Review: ‘Fading Gigolo’ finds few jokes in women wanting to bang John Turturro

Woody Allen plays John Turturro's pimp in "Fading Gigolo" because why not. Millennium Entertainment
Woody Allen plays John Turturro’s pimp in “Fading Gigolo” because why not.
Millennium Entertainment

‘Fading Gigolo’
Director: John Turturro
Stars: John Turturro, Woody Allen
Rating: R
2 (out of 5) Globes

There was probably never a good time to release a comedy in which Woody Allen plays a pimp. Bad timing is a fleeting thing, and whether the entertainment legend proves to be innocent or guilty of the crimes he’s alleged to have committed, viewers of the future will surely also judge “Fading Gigolo” — written, directed and starring John Turturo as a ho — as a misjudged but not altogether worthless production.

Such a claim doesn’t seem likely in its first half hour. Turturro and Allen are Fiorvante and Murray respectively a florist and the owner of a bookshop shuttering amidst a wintry economic climate. To make a buck, they reinvent themselves as a man of the night and his master, respectively, selling the fiftysomething Fiorvante to bored socialites, including Sharon Stone and Sofia Vergara as a bisexual couple who want to pay a fortune to bang Barton Fink.

That women lust for John Turturro in 2014 seems like a sort of joke, but Turturro the writer, director as well as star doesn’t seem to think it’s all that funny either. This is one of the actor’s rare calm performances, but he goes too far; he’s stilted to the point of possible narcolepsy, even if we’re assured he apparently brings the lovin’. But whatever joke appears to be going on lies as flat as Turturro’s listless turn, which drags down a comedy that appears to be aiming for deadpan and absurdist.

Opposite him, Woody Allen is his usual gesticulating self, though his presence mostly reminds one that almost no one but Woody Allen knows how to write for Woody Allen, sometimes including Woody Allen. Though Turturro has gone to great pains to make this feel like an old school W.A. movie — and perhaps the filmmaker once upon a time would have made his, probably slightly funnier version of this himself — Woody gets no dead-on one-liners, nor any dead-on-arrival ones that you like because of their cheesiness. He doesn’t appear to have ad-libbed, ghost-written or finessed his lines. He’s not bored — if anything he’s too engaged — but he’s on Woody Allen autopilot, assuming that his stammer and wild arm flailings will create the illusion of amusement missing from his dialogue. As with Turturro as a gigolo, the idea of Woody as a pimp proves theoretically funny, with few actual attempted jokes.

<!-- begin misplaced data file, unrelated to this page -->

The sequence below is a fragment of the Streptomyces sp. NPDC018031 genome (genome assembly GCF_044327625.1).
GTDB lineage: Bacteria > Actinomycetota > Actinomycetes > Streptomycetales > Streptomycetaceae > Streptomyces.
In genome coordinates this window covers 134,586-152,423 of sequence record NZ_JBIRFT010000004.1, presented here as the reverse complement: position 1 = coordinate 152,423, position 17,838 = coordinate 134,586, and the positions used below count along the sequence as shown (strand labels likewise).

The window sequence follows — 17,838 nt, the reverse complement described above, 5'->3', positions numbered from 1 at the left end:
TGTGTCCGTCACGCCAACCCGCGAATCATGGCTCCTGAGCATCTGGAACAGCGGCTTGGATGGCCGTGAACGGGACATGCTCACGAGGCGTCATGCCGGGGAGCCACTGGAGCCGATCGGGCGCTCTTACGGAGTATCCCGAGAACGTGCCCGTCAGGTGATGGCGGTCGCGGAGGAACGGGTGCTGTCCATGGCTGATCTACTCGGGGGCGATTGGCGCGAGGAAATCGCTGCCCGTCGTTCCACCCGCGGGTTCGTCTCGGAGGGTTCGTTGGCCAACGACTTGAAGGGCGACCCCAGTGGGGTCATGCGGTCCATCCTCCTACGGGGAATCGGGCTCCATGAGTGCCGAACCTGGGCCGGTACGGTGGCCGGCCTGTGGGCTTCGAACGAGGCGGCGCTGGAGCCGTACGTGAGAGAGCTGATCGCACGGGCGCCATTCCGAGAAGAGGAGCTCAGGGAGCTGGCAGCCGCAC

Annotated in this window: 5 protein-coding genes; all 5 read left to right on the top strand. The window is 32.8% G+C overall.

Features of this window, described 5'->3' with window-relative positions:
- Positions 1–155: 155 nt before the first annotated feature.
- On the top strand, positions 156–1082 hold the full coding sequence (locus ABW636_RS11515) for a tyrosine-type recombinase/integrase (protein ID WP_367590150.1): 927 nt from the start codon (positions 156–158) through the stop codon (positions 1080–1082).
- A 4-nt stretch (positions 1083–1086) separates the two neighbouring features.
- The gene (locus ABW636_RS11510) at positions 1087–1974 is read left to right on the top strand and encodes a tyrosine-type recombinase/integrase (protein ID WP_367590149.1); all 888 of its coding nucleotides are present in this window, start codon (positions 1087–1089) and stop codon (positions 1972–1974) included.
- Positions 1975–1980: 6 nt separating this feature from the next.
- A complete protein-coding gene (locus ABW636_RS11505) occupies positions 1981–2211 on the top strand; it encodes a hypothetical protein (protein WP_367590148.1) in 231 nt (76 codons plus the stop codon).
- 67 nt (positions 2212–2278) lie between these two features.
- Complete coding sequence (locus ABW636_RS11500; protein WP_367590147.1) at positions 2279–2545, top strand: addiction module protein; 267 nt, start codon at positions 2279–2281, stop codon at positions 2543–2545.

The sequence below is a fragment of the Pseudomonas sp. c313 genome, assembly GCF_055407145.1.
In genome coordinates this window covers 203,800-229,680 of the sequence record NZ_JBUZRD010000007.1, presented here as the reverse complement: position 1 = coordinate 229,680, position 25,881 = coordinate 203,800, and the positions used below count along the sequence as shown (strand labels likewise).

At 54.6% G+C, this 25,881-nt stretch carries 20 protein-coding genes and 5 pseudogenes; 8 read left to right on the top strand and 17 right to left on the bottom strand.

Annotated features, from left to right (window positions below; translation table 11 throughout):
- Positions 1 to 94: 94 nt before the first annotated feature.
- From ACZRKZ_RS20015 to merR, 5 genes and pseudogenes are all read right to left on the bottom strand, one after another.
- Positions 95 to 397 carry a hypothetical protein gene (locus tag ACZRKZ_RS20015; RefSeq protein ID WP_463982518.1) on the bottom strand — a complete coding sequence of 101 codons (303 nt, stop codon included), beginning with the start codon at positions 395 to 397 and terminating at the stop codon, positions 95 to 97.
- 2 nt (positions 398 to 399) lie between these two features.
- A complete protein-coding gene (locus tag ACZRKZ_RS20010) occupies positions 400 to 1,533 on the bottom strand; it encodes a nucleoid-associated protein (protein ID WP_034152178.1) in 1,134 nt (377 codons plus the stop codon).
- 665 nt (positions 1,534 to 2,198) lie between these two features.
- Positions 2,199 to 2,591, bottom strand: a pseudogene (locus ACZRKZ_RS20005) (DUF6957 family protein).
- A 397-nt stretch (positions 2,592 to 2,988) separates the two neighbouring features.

This obviously should be funnier, and it’s a shame that Turturro decided to treat this more seriously than it deserved. On the other hand, the comedy isn’t very funny, while the more serious fare is actually borderline moving. Fiorvante shares a hesitant courtship with an Orthodox widow, who happens to look like a model (or rather, like Vanessa Paradis, who plays her). In their scenes, Turturro’s snail pacing finally makes sense, and if what transpires between them is nothing earth-shaking, the two create a touching cocoon from the rest of the film, which is otherwise populated by failed comedy, like a subplot about scary Hassidic Jews who haul Murray off to their own personalized court. It’s as though Turturro set out to make a silly comedy, then decided to make it a sweet drama instead but didn’t bother changing the script or telling anyone.

Follow Matt Prigge on Twitter @mattprigge


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